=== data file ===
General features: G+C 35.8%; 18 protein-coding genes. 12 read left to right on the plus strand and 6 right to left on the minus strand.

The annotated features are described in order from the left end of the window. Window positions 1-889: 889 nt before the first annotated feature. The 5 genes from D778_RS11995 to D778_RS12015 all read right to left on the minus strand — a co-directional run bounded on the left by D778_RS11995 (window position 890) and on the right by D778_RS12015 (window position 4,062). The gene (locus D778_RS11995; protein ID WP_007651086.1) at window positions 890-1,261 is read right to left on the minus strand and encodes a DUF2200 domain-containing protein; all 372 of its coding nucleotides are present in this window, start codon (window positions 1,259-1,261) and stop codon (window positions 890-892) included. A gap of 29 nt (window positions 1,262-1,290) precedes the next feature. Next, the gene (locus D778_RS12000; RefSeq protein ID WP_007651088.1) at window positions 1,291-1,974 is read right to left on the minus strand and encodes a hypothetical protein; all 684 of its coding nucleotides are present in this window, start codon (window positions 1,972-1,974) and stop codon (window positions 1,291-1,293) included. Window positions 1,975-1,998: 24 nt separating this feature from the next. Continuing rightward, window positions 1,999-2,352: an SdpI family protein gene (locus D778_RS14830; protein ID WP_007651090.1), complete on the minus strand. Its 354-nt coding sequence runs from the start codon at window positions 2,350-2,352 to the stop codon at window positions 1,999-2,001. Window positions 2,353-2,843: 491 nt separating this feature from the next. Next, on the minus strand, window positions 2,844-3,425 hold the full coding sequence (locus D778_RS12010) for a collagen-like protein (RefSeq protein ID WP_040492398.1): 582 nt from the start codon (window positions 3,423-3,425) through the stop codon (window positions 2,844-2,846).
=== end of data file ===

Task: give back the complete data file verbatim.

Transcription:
General features: G+C 35.8%; 18 protein-coding genes. 12 read left to right on the plus strand and 6 right to left on the minus strand.

The annotated features are described in order from the left end of the window. Window positions 1-889: 889 nt before the first annotated feature. The 5 genes from D778_RS11995 to D778_RS12015 all read right to left on the minus strand — a co-directional run bounded on the left by D778_RS11995 (window position 890) and on the right by D778_RS12015 (window position 4,062). The gene (locus D778_RS11995; protein ID WP_007651086.1) at window positions 890-1,261 is read right to left on the minus strand and encodes a DUF2200 domain-containing protein; all 372 of its coding nucleotides are present in this window, start codon (window positions 1,259-1,261) and stop codon (window positions 890-892) included. A gap of 29 nt (window positions 1,262-1,290) precedes the next feature. Next, the gene (locus D778_RS12000; RefSeq protein ID WP_007651088.1) at window positions 1,291-1,974 is read right to left on the minus strand and encodes a hypothetical protein; all 684 of its coding nucleotides are present in this window, start codon (window positions 1,972-1,974) and stop codon (window positions 1,291-1,293) included. Window positions 1,975-1,998: 24 nt separating this feature from the next. Continuing rightward, window positions 1,999-2,352: an SdpI family protein gene (locus D778_RS14830; protein ID WP_007651090.1), complete on the minus strand. Its 354-nt coding sequence runs from the start codon at window positions 2,350-2,352 to the stop codon at window positions 1,999-2,001. Window positions 2,353-2,843: 491 nt separating this feature from the next. Next, on the minus strand, window positions 2,844-3,425 hold the full coding sequence (locus D778_RS12010) for a collagen-like protein (RefSeq protein ID WP_040492398.1): 582 nt from the start codon (window positions 3,423-3,425) through the stop codon (window positions 2,844-2,846).